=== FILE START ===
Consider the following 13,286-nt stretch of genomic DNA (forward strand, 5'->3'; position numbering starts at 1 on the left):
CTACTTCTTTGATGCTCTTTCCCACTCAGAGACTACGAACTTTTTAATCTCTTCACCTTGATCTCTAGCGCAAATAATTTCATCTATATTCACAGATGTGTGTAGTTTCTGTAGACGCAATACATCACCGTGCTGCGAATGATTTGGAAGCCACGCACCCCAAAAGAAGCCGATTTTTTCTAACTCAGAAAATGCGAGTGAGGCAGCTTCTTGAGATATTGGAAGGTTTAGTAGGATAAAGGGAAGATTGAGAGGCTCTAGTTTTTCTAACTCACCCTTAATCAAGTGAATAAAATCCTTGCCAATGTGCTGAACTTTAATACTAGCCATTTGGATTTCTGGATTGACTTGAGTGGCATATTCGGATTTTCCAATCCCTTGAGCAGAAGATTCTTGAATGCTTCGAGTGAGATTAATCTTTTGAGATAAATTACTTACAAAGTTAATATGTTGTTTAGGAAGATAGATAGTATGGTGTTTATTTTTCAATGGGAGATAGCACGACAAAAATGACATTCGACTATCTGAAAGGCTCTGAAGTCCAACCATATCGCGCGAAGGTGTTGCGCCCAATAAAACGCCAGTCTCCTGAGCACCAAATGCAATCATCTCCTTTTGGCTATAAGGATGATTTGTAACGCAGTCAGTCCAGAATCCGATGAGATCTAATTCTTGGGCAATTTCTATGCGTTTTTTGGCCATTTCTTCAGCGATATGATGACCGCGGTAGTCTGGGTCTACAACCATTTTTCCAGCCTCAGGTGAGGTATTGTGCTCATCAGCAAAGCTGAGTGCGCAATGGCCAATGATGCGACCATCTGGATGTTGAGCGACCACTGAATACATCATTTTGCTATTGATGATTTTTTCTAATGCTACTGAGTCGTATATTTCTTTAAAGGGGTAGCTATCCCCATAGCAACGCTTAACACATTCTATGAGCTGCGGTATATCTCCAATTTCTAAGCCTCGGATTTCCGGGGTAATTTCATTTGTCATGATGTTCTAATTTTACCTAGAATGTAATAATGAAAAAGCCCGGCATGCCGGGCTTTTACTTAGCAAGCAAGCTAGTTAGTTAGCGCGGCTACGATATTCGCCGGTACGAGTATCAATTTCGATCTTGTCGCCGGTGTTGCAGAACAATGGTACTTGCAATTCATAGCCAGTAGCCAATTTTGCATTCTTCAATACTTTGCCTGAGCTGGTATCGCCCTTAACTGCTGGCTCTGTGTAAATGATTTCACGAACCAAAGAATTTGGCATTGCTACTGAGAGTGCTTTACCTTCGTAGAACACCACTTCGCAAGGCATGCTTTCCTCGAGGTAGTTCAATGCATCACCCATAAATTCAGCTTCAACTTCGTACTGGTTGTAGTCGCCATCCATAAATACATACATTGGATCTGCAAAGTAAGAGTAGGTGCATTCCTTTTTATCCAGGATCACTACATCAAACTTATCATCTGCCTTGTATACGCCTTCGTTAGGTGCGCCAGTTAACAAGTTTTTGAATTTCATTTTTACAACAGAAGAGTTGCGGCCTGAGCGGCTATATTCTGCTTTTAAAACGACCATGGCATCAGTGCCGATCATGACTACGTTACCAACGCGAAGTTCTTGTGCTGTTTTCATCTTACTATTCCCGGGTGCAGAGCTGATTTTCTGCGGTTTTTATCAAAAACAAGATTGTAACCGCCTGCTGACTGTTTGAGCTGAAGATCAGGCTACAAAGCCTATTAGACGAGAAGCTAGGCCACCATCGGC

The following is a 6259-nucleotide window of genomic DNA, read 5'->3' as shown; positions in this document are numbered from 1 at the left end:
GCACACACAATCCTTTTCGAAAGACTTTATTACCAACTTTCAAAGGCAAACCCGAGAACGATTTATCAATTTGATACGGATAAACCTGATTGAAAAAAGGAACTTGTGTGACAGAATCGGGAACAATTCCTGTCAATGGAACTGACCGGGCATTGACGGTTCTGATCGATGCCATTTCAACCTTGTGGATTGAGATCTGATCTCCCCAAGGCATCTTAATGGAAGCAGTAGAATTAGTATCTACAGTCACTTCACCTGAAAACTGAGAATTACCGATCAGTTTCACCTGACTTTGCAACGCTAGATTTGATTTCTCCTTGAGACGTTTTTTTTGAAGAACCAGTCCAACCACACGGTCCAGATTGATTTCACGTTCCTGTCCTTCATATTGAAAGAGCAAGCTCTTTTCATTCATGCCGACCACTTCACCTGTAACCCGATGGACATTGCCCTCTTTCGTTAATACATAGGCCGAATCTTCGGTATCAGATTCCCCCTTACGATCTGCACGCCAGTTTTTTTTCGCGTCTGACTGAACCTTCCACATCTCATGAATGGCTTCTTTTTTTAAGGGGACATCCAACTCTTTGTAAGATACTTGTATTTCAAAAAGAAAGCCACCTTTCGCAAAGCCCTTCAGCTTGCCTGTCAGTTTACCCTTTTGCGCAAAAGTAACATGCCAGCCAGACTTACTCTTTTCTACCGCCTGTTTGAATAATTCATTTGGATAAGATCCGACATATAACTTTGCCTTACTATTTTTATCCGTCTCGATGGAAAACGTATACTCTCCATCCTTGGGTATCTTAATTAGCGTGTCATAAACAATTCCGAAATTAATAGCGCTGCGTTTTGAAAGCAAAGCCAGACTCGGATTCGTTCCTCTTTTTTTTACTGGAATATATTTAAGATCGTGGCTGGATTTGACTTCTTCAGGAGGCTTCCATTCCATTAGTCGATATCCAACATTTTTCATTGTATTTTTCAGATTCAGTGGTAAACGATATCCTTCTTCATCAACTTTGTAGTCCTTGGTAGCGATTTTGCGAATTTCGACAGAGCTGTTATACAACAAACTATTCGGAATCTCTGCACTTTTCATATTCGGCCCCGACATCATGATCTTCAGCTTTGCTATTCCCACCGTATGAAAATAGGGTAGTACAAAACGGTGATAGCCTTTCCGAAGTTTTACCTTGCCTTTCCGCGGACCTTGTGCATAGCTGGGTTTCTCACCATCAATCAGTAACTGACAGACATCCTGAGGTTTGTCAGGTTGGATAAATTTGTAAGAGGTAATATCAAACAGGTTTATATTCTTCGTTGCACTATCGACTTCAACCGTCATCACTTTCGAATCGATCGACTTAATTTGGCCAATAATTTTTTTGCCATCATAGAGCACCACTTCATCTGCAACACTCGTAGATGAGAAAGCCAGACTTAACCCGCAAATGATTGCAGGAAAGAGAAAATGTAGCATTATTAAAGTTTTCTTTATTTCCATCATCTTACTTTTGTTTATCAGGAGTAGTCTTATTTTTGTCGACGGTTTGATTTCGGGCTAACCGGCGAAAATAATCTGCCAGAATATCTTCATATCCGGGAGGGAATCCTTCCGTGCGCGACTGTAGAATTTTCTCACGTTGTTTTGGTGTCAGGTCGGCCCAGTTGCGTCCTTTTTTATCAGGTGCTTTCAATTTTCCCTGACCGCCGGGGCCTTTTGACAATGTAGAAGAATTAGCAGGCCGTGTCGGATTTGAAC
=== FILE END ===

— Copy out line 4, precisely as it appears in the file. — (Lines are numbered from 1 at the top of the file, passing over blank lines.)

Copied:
GCACACACAATCCTTTTCGAAAGACTTTATTACCAACTTTCAAAGGCAAACCCGAGAACGATTTATCAATTTGATACGGATAAACCTGATTGAAAAAAGGAACTTGTGTGACAGAATCGGGAACAATTCCTGTCAATGGAACTGACCGGGCATTGACGGTTCTGATCGATGCCATTTCAACCTTGTGGATTGAGATCTGATCTCCCCAAGGCATCTTAATGGAAGCAGTAGAATTAGTATCTACAGTCACTTCACCTGAAAACTGAGAATTACCGATCAGTTTCACCTGACTTTGCAACGCTAGATTTGATTTCTCCTTGAGACGTTTTTTTTGAAGAACCAGTCCAACCACACGGTCCAGATTGATTTCACGTTCCTGTCCTTCATATTGAAAGAGCAAGCTCTTTTCATTCATGCCGACCACTTCACCTGTAACCCGATGGACATTGCCCTCTTTCGTTAATACATAGGCCGAATCTTCGGTATCAGATTCCCCCTTACGATCTGCACGCCAGTTTTTTTTCGCGTCTGACTGAACCTTCCACATCTCATGAATGGCTTCTTTTTTTAAGGGGACATCCAACTCTTTGTAAGATACTTGTATTTCAAAAAGAAAGCCACCTTTCGCAAAGCCCTTCAGCTTGCCTGTCAGTTTACCCTTTTGCGCAAAAGTAACATGCCAGCCAGACTTACTCTTTTCTACCGCCTGTTTGAATAATTCATTTGGATAAGATCCGACATATAACTTTGCCTTACTATTTTTATCCGTCTCGATGGAAAACGTATACTCTCCATCCTTGGGTATCTTAATTAGCGTGTCATAAACAATTCCGAAATTAATAGCGCTGCGTTTTGAAAGCAAAGCCAGACTCGGATTCGTTCCTCTTTTTTTTACTGGAATATATTTAAGATCGTGGCTGGATTTGACTTCTTCAGGAGGCTTCCATTCCATTAGTCGATATCCAACATTTTTCATTGTATTTTTCAGATTCAGTGGTAAACGATATCCTTCTTCATCAACTTTGTAGTCCTTGGTAGCGATTTTGCGAATTTCGACAGAGCTGTTATACAACAAACTATTCGGAATCTCTGCACTTTTCATATTCGGCCCCGACATCATGATCTTCAGCTTTGCTATTCCCACCGTATGAAAATAGGGTAGTACAAAACGGTGATAGCCTTTCCGAAGTTTTACCTTGCCTTTCCGCGGACCTTGTGCATAGCTGGGTTTCTCACCATCAATCAGTAACTGACAGACATCCTGAGGTTTGTCAGGTTGGATAAATTTGTAAGAGGTAATATCAAACAGGTTTATATTCTTCGTTGCACTATCGACTTCAACCGTCATCACTTTCGAATCGATCGACTTAATTTGGCCAATAATTTTTTTGCCATCATAGAGCACCACTTCATCTGCAACACTCGTAGATGAGAAAGCCAGACTTAACCCGCAAATGATTGCAGGAAAGAGAAAATGTAGCATTATTAAAGTTTTCTTTATTTCCATCATCTTACTTTTGTTTATCAGGAGTAGTCTTATTTTTGTCGACGGTTTGATTTCGGGCTAACCGGCGAAAATAATCTGCCAGAATATCTTCATATCCGGGAGGGAATCCTTCCGTGCGCGACTGTAGAATTTTCTCACGTTGTTTTGGTGTCAGGTCGGCCCAGTTGCGTCCTTTTTTATCAGGTGCTTTCAATTTTCCCTGACCGCCGGGGCCTTTTGACAATGTAGAAGAATTAGCAGGCCGTGTCGGATTTGAAC